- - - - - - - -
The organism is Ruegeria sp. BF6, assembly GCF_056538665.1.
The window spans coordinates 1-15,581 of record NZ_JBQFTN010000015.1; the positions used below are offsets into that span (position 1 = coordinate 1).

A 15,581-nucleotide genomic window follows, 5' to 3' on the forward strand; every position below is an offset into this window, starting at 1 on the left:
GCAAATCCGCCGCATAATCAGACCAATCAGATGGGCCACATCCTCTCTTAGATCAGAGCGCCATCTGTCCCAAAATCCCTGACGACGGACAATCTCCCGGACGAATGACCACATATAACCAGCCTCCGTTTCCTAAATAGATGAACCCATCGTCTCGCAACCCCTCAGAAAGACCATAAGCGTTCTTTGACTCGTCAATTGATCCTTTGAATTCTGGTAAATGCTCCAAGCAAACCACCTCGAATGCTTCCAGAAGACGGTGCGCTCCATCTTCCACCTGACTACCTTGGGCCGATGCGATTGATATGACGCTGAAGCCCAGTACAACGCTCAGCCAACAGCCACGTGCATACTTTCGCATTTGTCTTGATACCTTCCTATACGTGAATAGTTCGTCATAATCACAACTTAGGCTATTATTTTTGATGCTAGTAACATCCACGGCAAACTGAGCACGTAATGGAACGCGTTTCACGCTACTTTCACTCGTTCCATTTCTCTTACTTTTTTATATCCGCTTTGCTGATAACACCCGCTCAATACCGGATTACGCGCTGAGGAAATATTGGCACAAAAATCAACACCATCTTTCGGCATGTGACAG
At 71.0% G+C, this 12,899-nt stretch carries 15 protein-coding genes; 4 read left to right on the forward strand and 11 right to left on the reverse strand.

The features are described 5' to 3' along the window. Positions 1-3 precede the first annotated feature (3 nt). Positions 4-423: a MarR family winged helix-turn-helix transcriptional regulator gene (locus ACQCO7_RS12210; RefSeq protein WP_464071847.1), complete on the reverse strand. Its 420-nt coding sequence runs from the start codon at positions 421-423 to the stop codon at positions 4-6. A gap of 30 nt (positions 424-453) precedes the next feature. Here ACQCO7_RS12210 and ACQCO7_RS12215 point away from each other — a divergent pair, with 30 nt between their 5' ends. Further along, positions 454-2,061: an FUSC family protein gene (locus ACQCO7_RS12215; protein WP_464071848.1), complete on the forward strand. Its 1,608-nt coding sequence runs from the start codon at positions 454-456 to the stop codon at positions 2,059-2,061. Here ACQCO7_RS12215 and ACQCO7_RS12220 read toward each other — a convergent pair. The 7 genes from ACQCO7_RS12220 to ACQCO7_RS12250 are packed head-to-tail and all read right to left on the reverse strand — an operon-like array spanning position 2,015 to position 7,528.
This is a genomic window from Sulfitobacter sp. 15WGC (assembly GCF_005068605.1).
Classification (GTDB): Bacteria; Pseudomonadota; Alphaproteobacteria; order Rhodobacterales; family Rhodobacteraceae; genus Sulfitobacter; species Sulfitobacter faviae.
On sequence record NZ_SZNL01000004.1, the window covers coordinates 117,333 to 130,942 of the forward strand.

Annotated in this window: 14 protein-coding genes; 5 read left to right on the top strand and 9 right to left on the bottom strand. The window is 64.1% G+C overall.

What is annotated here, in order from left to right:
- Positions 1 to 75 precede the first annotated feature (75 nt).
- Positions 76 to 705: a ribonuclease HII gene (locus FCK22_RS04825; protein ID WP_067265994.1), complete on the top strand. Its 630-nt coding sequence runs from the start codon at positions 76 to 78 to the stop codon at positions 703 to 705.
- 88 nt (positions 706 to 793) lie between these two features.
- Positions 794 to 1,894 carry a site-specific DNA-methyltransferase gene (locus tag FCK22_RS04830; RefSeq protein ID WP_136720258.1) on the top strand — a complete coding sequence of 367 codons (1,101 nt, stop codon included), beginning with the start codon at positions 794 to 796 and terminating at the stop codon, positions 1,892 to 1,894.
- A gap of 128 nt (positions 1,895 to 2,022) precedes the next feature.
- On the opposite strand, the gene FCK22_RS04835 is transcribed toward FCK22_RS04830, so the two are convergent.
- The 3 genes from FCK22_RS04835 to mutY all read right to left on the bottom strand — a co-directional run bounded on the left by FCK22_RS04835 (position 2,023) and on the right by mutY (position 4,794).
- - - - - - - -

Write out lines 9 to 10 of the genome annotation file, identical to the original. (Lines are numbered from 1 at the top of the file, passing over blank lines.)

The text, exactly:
On sequence record NZ_SZNL01000004.1, the window covers coordinates 117,333 to 130,942 of the forward strand.

Annotated in this window: 14 protein-coding genes; 5 read left to right on the top strand and 9 right to left on the bottom strand. The window is 64.1% G+C overall.